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Math Help - Prove that the gcd of two consecutive Fibonacci numbers is 1.

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    Prove that the gcd of two consecutive Fibonacci numbers is 1.

    Prove that the gcd of two consecutive Finonacci numbers is 1.

    Also identify the ratio F_{n+1}/F_n of consecutive Fibonacci numbers and try to identify the limit.
    Last edited by mathwizard; June 21st 2008 at 07:31 PM.
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    Quote Originally Posted by mathwizard View Post
    Prove that the gcd of two consecutive Finonacci numbers is 1.
    By definition, F_{n+1} = F_n + F_{n-1}.

    Assume the (F_{n+1},F_n) = d. This implies d|F_{n+1}, d|F_n and thus d|F_{n-1}. We can thus recursively(or reverse inductively) claim that d|F_n \Rightarrow d|F_{n-1}. Proceeding until n=2, we find that our hypothesis implies d|F_2,d|F_1 = 1 \Rightarrow d|1 \Rightarrow d=1

    Thus (F_{n+1},F_n) = 1 for all positive integers n.

    Quote Originally Posted by mathwizard View Post
    Also identity the ratio F_{n+1}/F_n of consecutive Fibonacci numbers and try to identity the limit.
    By definition, F_{n+1} = F_n + F_{n-1}

    If you prove that the limit exists, finding it can be easy.

    So by definition, \frac{F_{n+1}}{F_n} = 1 + \frac{F_{n-1}}{F_n} .

    Let the limit of the ratio be L, then \lim_{n \to \infty} \frac{F_{n+1}}{F_n} = \lim_{n \to \infty} \frac{F_{n}}{F_{n-1}} = L

    So \frac{F_{n+1}}{F_n} = 1 + \frac{F_{n-1}}{F_n} \Rightarrow L = 1 + \frac1{L}.

    So solve the quadratic and choose the appropriate root.
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    Quote Originally Posted by mathwizard View Post
    Prove that the gcd of two consecutive Finonacci numbers is 1.
    We can prove something really shocking. Let F_n denote the n-th Fibonnaci number. We will prove \gcd (F_n, F_m) = F_{\gcd(n,m)}. WLOG say m\geq n. Let us apply the Euclidean algorithm to get,
    \left\{ \begin{array}{c} m = q_1n + r_1 \\ n = q_2 r_1+r_2 \\ r_1 = q_3 r_2 + r_3 \\  ... \\ r_{k-2} = q_k r_{k-1} + r_k \\ r_{k-1} = q_{k+2}r_k + 0 \end{array} \right.
    The Euclidean algorithm tells us that if a = qb + r then \gcd(a,b) = \gcd(b,r). It turns out (we will prove this soon) that we have a similar situation with Fibonacci numbers, i.e. \gcd(F_a,F_b) = F(F_b,F_r). If we assume this fact for now than: \gcd(F_n,F_m) = \gcd( F_{r_1}, F_n) = ... = \gcd(F_{r_{k-1}},F_{r_k}). Thus, the problem reduces to computing \gcd (F_{r_{k-1}},F_{r_k}). This ends up being (we will show this soon) equal to F_{r_k} which is in fact F_{\gcd(n,m)} by the Euclidean algorithm.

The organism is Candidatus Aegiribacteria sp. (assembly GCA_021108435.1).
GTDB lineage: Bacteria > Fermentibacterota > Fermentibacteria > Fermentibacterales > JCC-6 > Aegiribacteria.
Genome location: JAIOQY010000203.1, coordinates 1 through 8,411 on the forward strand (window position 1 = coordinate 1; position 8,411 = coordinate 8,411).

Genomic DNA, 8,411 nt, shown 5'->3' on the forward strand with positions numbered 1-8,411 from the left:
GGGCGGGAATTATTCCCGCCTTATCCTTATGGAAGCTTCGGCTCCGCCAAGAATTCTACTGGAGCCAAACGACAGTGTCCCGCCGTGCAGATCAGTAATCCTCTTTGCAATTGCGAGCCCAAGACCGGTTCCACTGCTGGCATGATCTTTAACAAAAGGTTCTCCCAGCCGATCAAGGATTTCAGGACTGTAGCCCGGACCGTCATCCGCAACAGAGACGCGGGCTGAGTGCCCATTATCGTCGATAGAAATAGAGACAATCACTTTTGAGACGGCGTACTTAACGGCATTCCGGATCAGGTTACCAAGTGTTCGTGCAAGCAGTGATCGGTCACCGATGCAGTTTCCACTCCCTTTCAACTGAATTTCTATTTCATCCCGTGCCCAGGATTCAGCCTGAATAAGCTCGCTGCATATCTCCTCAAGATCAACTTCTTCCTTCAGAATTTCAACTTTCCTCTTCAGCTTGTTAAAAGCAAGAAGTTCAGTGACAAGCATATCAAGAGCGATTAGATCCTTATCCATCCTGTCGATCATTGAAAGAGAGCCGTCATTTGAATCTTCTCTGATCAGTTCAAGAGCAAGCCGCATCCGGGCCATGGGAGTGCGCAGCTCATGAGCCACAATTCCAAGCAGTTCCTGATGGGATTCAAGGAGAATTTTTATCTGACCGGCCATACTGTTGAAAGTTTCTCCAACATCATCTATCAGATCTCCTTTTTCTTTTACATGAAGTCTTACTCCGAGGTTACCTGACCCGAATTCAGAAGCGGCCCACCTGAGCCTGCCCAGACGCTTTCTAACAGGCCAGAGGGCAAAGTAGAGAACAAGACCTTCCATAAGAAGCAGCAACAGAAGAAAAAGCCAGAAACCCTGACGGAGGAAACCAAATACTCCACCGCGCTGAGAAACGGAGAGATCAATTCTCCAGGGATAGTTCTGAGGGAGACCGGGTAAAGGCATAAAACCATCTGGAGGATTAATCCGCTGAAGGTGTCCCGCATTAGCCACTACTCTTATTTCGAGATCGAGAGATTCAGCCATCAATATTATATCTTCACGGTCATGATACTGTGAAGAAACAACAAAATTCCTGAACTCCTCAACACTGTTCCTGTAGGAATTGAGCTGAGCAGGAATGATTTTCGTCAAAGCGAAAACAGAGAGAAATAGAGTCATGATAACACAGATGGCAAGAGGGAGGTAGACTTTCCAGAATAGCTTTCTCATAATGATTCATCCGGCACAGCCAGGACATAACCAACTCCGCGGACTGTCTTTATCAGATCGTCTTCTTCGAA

To establish the above facts that we used we need an identity. This identity is F_{m+n} = F_{m-1}F_n+F_mF_{n+1} for m\geq 2. This is established by using basic induction. With this identity we can prove that if n,m\geq 1 then F_n|F_{nm}. This is proven by induction as well: the inductive step is to note F_{n(k+1)} = F_{nk+n}= F_{nk-1}F_n+F_{nk}F_{n+1} and now use induction.

    We are now in the position to prove if a=qb+r then \gcd(F_a,F_b) = \gcd(F_b,F_r) (note the fact that \gcd(F_{r_{k-1}},F_{r_k}) = F_{r_k} will follow since r_k | r_{k-1}). By identity we have \gcd(F_a,F_b) =\gcd(F_{qb+r},F_b) = \gcd(F_{qb-1}F_r+F_{qb}F_{r+1},F_b). But since b|qb we know (from above paragraph) that F_b | F_{qb}. Therefore, \gcd(F_{qb-1}F_r+F_{qb}F_{r+1},F_b) = \gcd(F_{qb-1}F_r,F_b). If we can show that \gcd(F_{qb-1},F_b)=1 then it will mean that \gcd(F_{qb-1}F_r,F_b) = \gcd(F_r,F_b). Thus, problem is reduced to proving \gcd(F_{qb-1},F_b)=1. Let d=\gcd(F_{qb-1},F_b). Since d|F_b and F_b|F_{qb} (from above) it means d|F_{qb}. But then it means d|F_{qb-1} and d|F_{qb}. It means d=1 since \gcd(F_{qb-1},F_{qb})=1 as Isomorphism showed.
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    Quote Originally Posted by ThePerfectHacker View Post
    We can prove something really shocking. Let F_n denote the n-th Fibonnaci number. We will prove \gcd (F_n, F_m) = F_{\gcd(n,m)}.
    Good show, TPH! That is really a beautiful result.
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    this is not related to mathwizard's question, but, i hope, some memebrs find it interesting. anyway ... my apologies for posting

    something off-topic!


    i think the most fascinating fact about Fibonacci sequence is that it's periodic modulo any n \geq 2. for example Fibonacci sequence

    modulo 3 becomes: 1,1,2,0,2,2,1,0,1,1,2,0,2,2,1,0, ... \ . here 1,1,2,0,2,2,1,0 repeats in the sequence. so the period is 8.

    as far as i know finding a general formula for the period of Fibonacci sequence modulo a given number n is an open problem!!
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    Quote Originally Posted by mathwizard View Post
    Also identify the ratio F_{n+1}/F_n of consecutive Fibonacci numbers and try to identify the limit.
    Consider the equation x^2=x+1. There are two solutions, \phi = \tfrac{1}{2}(1+\sqrt{5}) and \theta = \tfrac{1}{2}(1-\sqrt{5}). This means, \phi^2 = \phi + 1. Multiply by \phi to get \phi^3 = \phi^2 + \phi = (\phi+1)+\phi=2\phi+1. Multiply again to get, \phi^4 = 2\phi^2 + \phi = 2(\phi+1)+\phi = 3\pi+2. Do it again, \phi^5 = 5\pi +3. The pattern should be clear, \phi^n = F_n \phi+F_{n-1}. This can of course be fully justified with induction. Likewise, doing it with \theta we get \theta^n = F_n \theta + F_{n-1}. Subtracting the two equations we get \phi^n - \theta^n = F_n ( \phi - \theta). Thus, F_n = \tfrac{1}{\sqrt{5}}\left[ (\tfrac{1+\sqrt{5}}{2})^n - (\tfrac{1-\sqrt{5}}{2})^n \right]. Therefore, \tfrac{F_{n+1}}{F_n} = \tfrac{(1+\sqrt{5})^{n+1} - (1-\sqrt{5})^{n+1}}{2(1+\sqrt{5})^n - 2(1-\sqrt{5})^n}. This gives us a formula for computing the Fibonacci ratio.

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